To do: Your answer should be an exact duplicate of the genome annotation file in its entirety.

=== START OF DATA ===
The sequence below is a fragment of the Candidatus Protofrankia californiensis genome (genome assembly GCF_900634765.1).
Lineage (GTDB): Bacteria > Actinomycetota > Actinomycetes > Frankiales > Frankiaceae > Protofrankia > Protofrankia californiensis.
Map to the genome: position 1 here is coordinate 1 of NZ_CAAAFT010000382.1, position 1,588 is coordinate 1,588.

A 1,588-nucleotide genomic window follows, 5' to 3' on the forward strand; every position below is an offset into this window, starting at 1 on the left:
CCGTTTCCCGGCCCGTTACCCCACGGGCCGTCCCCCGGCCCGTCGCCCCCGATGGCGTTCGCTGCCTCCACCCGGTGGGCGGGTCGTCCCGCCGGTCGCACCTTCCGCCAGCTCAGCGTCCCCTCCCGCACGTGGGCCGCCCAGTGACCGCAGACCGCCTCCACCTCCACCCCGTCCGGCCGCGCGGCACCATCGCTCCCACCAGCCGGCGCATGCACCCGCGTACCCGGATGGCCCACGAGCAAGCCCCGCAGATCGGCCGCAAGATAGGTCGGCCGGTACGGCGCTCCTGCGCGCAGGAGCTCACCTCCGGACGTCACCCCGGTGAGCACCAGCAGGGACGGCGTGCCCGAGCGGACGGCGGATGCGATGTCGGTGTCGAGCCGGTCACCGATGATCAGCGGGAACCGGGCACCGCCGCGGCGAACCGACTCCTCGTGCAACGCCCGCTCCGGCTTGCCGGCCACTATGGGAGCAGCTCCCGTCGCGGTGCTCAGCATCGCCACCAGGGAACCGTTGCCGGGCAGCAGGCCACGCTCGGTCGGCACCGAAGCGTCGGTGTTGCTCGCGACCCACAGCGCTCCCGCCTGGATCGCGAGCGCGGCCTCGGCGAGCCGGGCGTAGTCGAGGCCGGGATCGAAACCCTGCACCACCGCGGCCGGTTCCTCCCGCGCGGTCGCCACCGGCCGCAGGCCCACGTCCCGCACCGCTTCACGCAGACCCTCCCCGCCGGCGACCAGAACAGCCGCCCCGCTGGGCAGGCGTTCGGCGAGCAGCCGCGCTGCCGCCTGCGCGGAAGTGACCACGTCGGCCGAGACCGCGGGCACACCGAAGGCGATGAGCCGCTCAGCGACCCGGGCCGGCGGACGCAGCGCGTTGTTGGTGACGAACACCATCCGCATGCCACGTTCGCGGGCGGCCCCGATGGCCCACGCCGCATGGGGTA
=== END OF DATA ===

The sequence below is a fragment of the Candidatus Protofrankia californiensis genome (genome assembly GCF_900634765.1).
Lineage (GTDB): Bacteria > Actinomycetota > Actinomycetes > Frankiales > Frankiaceae > Protofrankia > Protofrankia californiensis.
Map to the genome: position 1 here is coordinate 1 of NZ_CAAAFT010000382.1, position 1,588 is coordinate 1,588.

A 1,588-nucleotide genomic window follows, 5' to 3' on the forward strand; every position below is an offset into this window, starting at 1 on the left:
CCGTTTCCCGGCCCGTTACCCCACGGGCCGTCCCCCGGCCCGTCGCCCCCGATGGCGTTCGCTGCCTCCACCCGGTGGGCGGGTCGTCCCGCCGGTCGCACCTTCCGCCAGCTCAGCGTCCCCTCCCGCACGTGGGCCGCCCAGTGACCGCAGACCGCCTCCACCTCCACCCCGTCCGGCCGCGCGGCACCATCGCTCCCACCAGCCGGCGCATGCACCCGCGTACCCGGATGGCCCACGAGCAAGCCCCGCAGATCGGCCGCAAGATAGGTCGGCCGGTACGGCGCTCCTGCGCGCAGGAGCTCACCTCCGGACGTCACCCCGGTGAGCACCAGCAGGGACGGCGTGCCCGAGCGGACGGCGGATGCGATGTCGGTGTCGAGCCGGTCACCGATGATCAGCGGGAACCGGGCACCGCCGCGGCGAACCGACTCCTCGTGCAACGCCCGCTCCGGCTTGCCGGCCACTATGGGAGCAGCTCCCGTCGCGGTGCTCAGCATCGCCACCAGGGAACCGTTGCCGGGCAGCAGGCCACGCTCGGTCGGCACCGAAGCGTCGGTGTTGCTCGCGACCCACAGCGCTCCCGCCTGGATCGCGAGCGCGGCCTCGGCGAGCCGGGCGTAGTCGAGGCCGGGATCGAAACCCTGCACCACCGCGGCCGGTTCCTCCCGCGCGGTCGCCACCGGCCGCAGGCCCACGTCCCGCACCGCTTCACGCAGACCCTCCCCGCCGGCGACCAGAACAGCCGCCCCGCTGGGCAGGCGTTCGGCGAGCAGCCGCGCTGCCGCCTGCGCGGAAGTGACCACGTCGGCCGAGACCGCGGGCACACCGAAGGCGATGAGCCGCTCAGCGACCCGGGCCGGCGGACGCAGCGCGTTGTTGGTGACGAACACCATCCGCATGCCACGTTCGCGGGCGGCCCCGATGGCCCACGCCGCATGGGGTA